Years ago prior to a story on his state-record bluegill, I interviewed Darren May by telephone. At the time he had his monster bluegill perched on a wall in his home, staring down a mounted 7-pound largemouth bass.
‘‘You know what?’’ May said. ‘‘If they were still in the water, the bluegill could tear that bass up.’’
Crazy as that sounds, May’s assertion makes sense. How else could a sunfish reach the state-record proportions of May’s big bluegill, which measured 13.75 inches long and weighed 3 pounds, 8 ounces?
‘‘It was as big as a pan,’’ May said of the fish which had a girth of 16 inches. ‘‘Its eyeball is as big around as my thumb. And the black dot (gill cover) is bigger around than my thumb.’’
A day before he caught the record bluegill—on a chunk of nightcrawler—May thinks he saw the same fish swirling in the water of a Jasper County farm pond.
That night May dreamed about catching a big bluegill. After returning to the same pond the next day, reality exceeded even his dreams.
‘‘I got a hit, yanked, then lost the fish,’’ he told the Decatur Herald & Review at the time. ‘‘But as I reeled the bait back toward the bank, it hit again. Pow. It almost knocked the pole out of my hand.’’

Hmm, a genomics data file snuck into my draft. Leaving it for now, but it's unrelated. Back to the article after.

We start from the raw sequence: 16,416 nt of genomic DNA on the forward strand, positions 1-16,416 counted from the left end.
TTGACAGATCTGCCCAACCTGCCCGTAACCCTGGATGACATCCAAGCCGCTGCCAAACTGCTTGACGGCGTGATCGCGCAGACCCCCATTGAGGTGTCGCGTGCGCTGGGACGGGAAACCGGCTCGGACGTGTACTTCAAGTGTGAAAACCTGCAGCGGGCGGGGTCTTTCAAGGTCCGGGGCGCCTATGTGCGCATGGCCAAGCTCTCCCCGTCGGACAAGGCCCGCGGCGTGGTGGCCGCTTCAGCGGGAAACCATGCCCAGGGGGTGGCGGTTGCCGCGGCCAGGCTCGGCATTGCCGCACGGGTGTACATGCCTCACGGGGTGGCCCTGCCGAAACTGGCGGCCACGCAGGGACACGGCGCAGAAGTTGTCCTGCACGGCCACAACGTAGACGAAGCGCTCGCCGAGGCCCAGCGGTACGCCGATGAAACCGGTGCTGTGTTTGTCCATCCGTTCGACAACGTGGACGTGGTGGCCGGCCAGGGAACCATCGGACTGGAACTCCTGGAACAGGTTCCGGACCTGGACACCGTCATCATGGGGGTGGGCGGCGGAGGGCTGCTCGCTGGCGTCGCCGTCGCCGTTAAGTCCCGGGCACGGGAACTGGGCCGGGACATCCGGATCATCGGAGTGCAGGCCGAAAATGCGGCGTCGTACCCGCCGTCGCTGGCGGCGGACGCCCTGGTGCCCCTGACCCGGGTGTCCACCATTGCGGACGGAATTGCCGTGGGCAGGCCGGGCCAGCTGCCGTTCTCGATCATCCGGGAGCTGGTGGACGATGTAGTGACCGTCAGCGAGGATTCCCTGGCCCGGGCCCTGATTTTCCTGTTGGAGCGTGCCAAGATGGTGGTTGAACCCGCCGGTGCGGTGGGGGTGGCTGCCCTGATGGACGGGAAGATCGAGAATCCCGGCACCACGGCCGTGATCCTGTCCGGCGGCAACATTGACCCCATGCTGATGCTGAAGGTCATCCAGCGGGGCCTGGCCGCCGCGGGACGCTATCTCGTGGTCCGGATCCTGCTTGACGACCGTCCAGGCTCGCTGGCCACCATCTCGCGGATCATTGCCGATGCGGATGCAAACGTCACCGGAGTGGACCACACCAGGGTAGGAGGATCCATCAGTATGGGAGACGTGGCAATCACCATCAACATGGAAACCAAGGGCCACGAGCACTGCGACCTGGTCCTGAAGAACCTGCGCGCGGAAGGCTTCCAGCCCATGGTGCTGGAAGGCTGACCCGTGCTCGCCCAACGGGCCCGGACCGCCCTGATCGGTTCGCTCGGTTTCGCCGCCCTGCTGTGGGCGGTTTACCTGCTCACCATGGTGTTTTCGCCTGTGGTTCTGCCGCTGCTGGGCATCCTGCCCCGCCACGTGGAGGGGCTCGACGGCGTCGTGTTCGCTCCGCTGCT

After hooking the fish, May became understandably excited. Once he had it close to shore, he reached into the water with both hands and threw it 10 feet up onto the bank.
Then he smothered the fish with his body, briefly, before calling a quick end to his day of fishing.
‘‘I had no idea it was a record, but I had to take it to show some people,’’ said May, who spent eight hours showing off his big bluegill before getting an official weight. ‘‘I just knew it was big.’’
Big enough to shatter the former state record by nearly a pound and just 1.5 pounds off the world record, caught in Alabama in 1950. May’s fish was also bigger than the records for neighboring states Minnesota, Wisconsin, Michigan, Iowa and Indiana - prompting some to claim the fish had to be a hybrid.
But the Illinois Natural History Survey ran tissue samples of the fish in its laboratory to determine that May’s bluegill was indeed a bluegill.
In the 15 years since, May’s big fish has been on display in bait shops and taverns throughout south-central Illinois. Replicas made by Hidalgo taxidermist Jim Hunsaker are also on display at the Department of Natural Resource’s regional offices.
May thinks those replicas may still be collecting dust years from now.
‘‘I don’t see the record being broken in Illinois,’’ he said.